Happiness is not the absence of troubles. It's the supreme confidence that any problem can be surmounted or any dream fulfilled. If you'd like to find out more send me an e-mail. NickFu[email protected].
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JLNobody
 
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Reply Fri 6 Jun, 2003 08:34 pm
truth
In my humble opinion, I think Codeborg hit the nail on its butt. The buddhists I have known have not focused on the ACQUISITION of happiness, if that means feeling good all the time. That's what dope addicts want. Buddhist, if they are happy, are enjoying their existence because they do not engage it dualistically, showing little concern for pleasure vs. pain, happiness vs. sorrow, truth vs. delusion. What they do IS a result of meditation when it is not an attempt to grasp happiness, but to see/accept each moment exactly as it is (whatever that means). The goal of buddhism is simply, as I understand it, to be completely human. To be in this sense whole (wholy).
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twyvel
 
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Reply Sat 7 Jun, 2003 11:23 am
JLNobody

to be completely human


Wonder what that means......



(:
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JLNobody
 
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Reply Sat 7 Jun, 2003 04:09 pm
!
THIS
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JLNobody
 
  1  
Reply Sat 7 Jun, 2003 05:02 pm
art
Sorry, I was called to dinner just as I was attempting to answer your question about the meaning of being "completely human." I decided to leave my partial answer "this", stand as is, hoping it would stimulate some kind of discussion of the nature of mystical experience--in the zen sense as I think I understand it. If you were to have asked me "This what?" I might have answered something like "this 'this'". I don't know for sure, depends on the moment. But I do think that in this "zen sense" the more I tried to rationalize or render my expression ("this") justified, the more I would have rendered myself less complete. In my self-consciousness, in my self-objectification (meaning treating my"self" as someTHING to be validated and defended), I would have denied my true nature. That nature--at that precise moment (not in terms of some abstract generalization)--WAS my experession, "this."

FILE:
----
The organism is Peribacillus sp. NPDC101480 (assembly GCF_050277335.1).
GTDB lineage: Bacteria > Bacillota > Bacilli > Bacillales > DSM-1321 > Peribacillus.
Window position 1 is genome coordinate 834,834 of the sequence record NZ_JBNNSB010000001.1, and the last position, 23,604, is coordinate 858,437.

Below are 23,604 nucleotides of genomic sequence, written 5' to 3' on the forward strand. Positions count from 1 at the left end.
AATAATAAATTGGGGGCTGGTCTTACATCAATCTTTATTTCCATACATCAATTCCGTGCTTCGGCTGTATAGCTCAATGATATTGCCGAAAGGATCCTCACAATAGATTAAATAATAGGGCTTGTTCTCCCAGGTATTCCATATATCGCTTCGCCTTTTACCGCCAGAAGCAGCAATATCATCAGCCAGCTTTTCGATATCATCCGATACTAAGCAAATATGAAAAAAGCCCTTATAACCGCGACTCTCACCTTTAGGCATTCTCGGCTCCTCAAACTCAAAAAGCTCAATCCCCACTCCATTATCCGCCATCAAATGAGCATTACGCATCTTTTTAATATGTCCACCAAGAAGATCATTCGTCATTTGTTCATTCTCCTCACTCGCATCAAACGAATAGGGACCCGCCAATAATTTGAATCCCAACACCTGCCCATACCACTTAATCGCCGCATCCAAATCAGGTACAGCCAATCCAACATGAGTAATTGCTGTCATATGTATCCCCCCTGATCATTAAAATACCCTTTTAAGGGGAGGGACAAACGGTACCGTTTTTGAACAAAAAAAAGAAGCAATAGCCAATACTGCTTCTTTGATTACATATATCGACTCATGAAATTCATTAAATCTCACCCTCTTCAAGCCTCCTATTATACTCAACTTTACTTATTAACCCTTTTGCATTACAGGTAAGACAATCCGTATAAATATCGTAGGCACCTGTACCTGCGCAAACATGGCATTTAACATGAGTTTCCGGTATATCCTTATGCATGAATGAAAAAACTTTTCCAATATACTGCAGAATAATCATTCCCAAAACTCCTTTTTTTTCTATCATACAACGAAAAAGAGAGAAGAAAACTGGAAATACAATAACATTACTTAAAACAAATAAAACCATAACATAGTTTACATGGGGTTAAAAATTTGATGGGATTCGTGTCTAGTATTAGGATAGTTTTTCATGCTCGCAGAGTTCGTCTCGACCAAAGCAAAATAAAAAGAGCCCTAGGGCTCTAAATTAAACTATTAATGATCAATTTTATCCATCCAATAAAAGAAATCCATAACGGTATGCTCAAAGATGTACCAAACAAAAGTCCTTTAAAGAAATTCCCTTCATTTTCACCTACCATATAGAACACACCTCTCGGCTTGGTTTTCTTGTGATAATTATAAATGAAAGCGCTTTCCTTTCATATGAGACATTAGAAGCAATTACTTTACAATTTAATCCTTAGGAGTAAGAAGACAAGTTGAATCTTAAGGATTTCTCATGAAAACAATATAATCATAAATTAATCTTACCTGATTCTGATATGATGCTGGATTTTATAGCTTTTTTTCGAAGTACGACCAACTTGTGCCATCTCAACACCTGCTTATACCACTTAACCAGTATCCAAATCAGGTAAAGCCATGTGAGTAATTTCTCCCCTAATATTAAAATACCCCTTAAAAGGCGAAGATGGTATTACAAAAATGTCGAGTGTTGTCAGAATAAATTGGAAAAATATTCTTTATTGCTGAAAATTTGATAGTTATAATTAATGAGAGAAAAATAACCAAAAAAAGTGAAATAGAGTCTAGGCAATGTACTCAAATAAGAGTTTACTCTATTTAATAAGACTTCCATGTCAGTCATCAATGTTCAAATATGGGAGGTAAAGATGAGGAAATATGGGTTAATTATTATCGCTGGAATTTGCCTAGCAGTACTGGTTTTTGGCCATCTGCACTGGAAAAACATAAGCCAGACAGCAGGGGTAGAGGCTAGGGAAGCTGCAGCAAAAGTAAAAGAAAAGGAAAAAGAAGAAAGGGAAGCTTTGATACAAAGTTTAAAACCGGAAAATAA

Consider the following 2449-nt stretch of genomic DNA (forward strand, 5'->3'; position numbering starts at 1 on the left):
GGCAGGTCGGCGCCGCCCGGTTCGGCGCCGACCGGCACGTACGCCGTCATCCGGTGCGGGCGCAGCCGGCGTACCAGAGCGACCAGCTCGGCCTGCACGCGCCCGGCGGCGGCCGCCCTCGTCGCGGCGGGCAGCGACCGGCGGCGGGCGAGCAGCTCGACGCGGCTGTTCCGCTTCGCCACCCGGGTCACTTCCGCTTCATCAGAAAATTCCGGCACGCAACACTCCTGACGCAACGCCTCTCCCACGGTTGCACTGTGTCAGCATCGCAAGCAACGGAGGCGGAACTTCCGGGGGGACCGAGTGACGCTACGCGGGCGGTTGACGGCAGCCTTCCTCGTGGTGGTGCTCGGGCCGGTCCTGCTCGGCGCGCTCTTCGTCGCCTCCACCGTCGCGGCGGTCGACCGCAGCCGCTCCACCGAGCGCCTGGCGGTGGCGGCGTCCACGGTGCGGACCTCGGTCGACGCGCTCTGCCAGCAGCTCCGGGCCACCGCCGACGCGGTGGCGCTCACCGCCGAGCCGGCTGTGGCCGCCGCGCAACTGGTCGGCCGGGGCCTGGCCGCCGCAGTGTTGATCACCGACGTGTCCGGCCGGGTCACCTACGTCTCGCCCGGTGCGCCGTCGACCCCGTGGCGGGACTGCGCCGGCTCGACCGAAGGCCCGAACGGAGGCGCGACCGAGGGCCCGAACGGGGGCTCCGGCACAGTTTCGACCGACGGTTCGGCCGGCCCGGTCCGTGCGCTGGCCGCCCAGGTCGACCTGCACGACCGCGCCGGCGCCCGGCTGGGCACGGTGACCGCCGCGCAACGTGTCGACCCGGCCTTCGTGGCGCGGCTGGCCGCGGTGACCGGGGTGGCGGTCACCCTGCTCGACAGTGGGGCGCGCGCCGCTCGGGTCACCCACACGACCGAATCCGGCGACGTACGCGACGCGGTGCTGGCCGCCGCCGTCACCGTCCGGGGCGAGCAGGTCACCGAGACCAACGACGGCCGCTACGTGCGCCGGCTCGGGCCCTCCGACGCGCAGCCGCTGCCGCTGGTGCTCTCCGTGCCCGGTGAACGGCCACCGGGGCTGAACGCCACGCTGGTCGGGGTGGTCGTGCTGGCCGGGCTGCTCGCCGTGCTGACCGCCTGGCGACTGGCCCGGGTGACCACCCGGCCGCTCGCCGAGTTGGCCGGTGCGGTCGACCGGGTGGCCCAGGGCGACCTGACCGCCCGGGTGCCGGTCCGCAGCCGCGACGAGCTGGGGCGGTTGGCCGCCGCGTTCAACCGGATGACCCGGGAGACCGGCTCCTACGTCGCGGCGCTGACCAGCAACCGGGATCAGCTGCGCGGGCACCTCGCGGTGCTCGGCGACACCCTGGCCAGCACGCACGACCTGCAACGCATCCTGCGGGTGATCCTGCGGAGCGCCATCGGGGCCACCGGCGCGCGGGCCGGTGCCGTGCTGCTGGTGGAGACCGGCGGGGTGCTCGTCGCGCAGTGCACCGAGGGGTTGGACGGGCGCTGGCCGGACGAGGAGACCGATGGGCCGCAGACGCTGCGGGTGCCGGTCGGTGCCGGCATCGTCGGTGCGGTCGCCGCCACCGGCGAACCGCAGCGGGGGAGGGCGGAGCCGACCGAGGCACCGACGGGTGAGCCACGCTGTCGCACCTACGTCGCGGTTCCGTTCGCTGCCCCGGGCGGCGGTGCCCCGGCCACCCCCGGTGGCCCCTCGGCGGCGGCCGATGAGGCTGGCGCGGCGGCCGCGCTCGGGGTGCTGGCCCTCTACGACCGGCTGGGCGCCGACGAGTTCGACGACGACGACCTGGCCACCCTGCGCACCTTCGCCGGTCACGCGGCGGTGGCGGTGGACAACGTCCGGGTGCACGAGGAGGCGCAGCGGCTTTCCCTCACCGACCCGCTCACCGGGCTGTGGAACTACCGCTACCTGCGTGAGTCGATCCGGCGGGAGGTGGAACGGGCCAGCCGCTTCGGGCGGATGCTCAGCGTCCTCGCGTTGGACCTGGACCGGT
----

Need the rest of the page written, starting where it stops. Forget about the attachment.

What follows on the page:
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dyslexia
 
  1  
Reply Sat 7 Jun, 2003 05:08 pm
what is the sound of one hand chopping logic? Wink
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CodeBorg
 
  1  
Reply Sat 7 Jun, 2003 05:08 pm
THAT
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JLNobody
 
  1  
Reply Sat 7 Jun, 2003 06:25 pm
truth
What's logic got to do with it?
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dyslexia
 
  1  
Reply Sat 7 Jun, 2003 06:44 pm
om shanti shanti shanti
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CodeBorg
 
  1  
Reply Sat 7 Jun, 2003 08:13 pm
Logic is Love.
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roger
 
  1  
Reply Sat 7 Jun, 2003 11:16 pm
Oh, chop logic with one hand and listen.
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maxsdadeo
 
  1  
Reply Sun 8 Jun, 2003 12:13 am
I hear it, do you?
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twyvel
 
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Reply Sun 8 Jun, 2003 03:56 am
Good answer JLNobody.